There are constant little homages to B-movies of the past, from The Brain that Would Not Die to El Mariachi as well as to the pop culture of the digital age – videogames and things like Red Versus Blue. Again, this moves at dizzying speed, so much so that you feel like you’ve sprinted through a marathon by the time the movie comes to an end.

This isn’t Shakespeare folks; it’s just a good time, and Crank: High Voltage succeeds wildly at that. This is the kind of movie that you put on, turn off your brain and let the energy drinks flow as you pound your chest and shout an occasional ”WHOAAAA!” at the screen. You’ll need to go through detox after seeing this one.

WHY RENT THIS: If you liked the first movie, you’re gonna love this one – all the frenetic oddball action, only amped up another notch.  

WHY RENT SOMETHING ELSE: The nudity, the violence, the ludicrous plot…if those things bother you, you’re better off watching the next edition of Masterpiece Theater.

FAMILY VALUES: Oh, c’mon…you’re not honestly thinking of letting your kids see this are you? If you are, your kids are going to need therapy, man.

TRIVIAL PURSUIT: The home video edition is entitled Crank 2: High Voltage although the theatrical release didn’t have a number in the title.

NOTABLE DVD EXTRAS: The Blu-Ray has a Crank’d Out Bonus View mode featuring the cast and crew, as well as a featurette on the wrap party for the movie, something we rarely get to see.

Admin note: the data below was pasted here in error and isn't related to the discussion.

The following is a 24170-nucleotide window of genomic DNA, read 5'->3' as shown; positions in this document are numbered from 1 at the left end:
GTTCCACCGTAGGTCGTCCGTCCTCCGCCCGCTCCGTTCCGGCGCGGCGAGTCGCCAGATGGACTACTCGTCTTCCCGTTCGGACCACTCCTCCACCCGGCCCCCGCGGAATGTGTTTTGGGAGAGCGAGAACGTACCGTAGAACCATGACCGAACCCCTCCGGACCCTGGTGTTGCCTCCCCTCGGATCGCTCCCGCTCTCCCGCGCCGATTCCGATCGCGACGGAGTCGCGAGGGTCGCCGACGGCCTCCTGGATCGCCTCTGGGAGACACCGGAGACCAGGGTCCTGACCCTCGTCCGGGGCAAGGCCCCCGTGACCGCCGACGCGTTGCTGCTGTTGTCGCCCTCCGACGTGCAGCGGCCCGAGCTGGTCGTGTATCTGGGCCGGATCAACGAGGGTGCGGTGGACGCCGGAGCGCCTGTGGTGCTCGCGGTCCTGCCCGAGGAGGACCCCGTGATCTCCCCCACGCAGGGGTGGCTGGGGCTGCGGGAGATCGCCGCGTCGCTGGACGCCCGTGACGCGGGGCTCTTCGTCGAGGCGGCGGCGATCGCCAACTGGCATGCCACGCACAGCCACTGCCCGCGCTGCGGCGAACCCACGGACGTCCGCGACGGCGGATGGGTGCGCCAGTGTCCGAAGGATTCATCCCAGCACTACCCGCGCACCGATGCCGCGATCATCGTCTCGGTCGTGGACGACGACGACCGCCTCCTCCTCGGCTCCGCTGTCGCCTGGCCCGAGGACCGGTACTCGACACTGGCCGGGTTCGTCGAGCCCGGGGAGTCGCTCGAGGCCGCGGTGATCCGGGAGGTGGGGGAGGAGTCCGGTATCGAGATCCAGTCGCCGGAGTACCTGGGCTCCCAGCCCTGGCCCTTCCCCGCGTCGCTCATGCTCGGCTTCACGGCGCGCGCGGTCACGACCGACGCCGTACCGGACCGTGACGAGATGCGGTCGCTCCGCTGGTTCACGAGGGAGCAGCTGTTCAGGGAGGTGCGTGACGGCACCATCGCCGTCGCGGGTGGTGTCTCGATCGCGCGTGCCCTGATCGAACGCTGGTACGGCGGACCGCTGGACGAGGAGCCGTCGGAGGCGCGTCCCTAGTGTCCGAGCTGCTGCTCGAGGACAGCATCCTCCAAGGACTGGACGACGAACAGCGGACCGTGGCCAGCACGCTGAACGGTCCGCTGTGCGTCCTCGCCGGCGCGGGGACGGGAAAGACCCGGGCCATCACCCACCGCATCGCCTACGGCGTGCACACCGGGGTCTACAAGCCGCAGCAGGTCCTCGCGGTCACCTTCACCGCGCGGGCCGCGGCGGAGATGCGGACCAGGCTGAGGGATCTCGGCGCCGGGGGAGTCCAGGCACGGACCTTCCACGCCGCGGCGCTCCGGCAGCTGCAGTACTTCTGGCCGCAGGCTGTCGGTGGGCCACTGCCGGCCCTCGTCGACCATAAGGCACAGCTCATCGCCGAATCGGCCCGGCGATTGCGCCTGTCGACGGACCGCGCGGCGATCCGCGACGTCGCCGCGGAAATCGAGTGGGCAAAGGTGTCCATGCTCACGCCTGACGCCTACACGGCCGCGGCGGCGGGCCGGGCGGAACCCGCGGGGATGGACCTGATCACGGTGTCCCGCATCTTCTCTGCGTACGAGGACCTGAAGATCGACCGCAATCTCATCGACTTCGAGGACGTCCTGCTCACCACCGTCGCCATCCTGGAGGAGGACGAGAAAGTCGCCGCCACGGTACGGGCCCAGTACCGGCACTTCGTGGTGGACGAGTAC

FINAL RATING: 7/10

TOMORROW: Drag Me to Hell

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Gamer


No matter how mad Terry Crews gets, Gerard Butler won't share his candy.

No matter how mad Terry Crews gets, Gerard Butler just won't share his candy.

(Lionsgate) Gerard Butler, Amber Valetta, Michael C. Hall, Logan Lerman, Alison Lohman, Kyra Sedgwick, Ludacris, John Leguizamo, Zoe Bell, Terry Crews, Ramsey Moore, Aaron Yoo, Jonathan Chase, Brighid Fleming. Directed by Mark Neveldine and Brian Taylor

Almost since the advent of Pong, certain parental groups have decried the violence in videogames. Once you’ve fragged enough aliens, monsters or opposing soldiers, what’s left to do?

In the near future, gaming has evolved to the next level. Instead of controlling pixels on a television or computer screen, technology developed by techno-genius Ken Castle (Hall) enables gamers to control actual human beings. At first, it’s fairly benign in the social networking game “Society,” in which paid actors act out the fantasy of their controllers, thanks to a nanochip embedded in the brains of the actors that allow the gamers to broadcast instructions directly into the brains of the actors, who then perform any action the gamers wish like a marionette on a string. Apparently what most gamers wish in this dystopian future is softcore porn and raves.

The next step in this process is Slayers, a game featuring death row convicts who battle it out in a gritty urban arena with automatic weapons and grenades. Should the convict survive 30 battles, they are given their release, inspiring a wealth of potential slayers.

The best slayer is Kable (Butler), who has come as close as anyone to achieving freedom. However, he knows a little bit too much about the nanotech developed by Castle, so the multi-billionaire has set Kable up to fall, using a very angry avatar named Hackman (Crews) who has no player, which allows Hackman to act independently without any lag time, a huge advantage over the other slayers who have a several second lag between gamer command and slayer action. Fortunately, Kable’s gamer Simon (Lerman) is very, very good at what he does.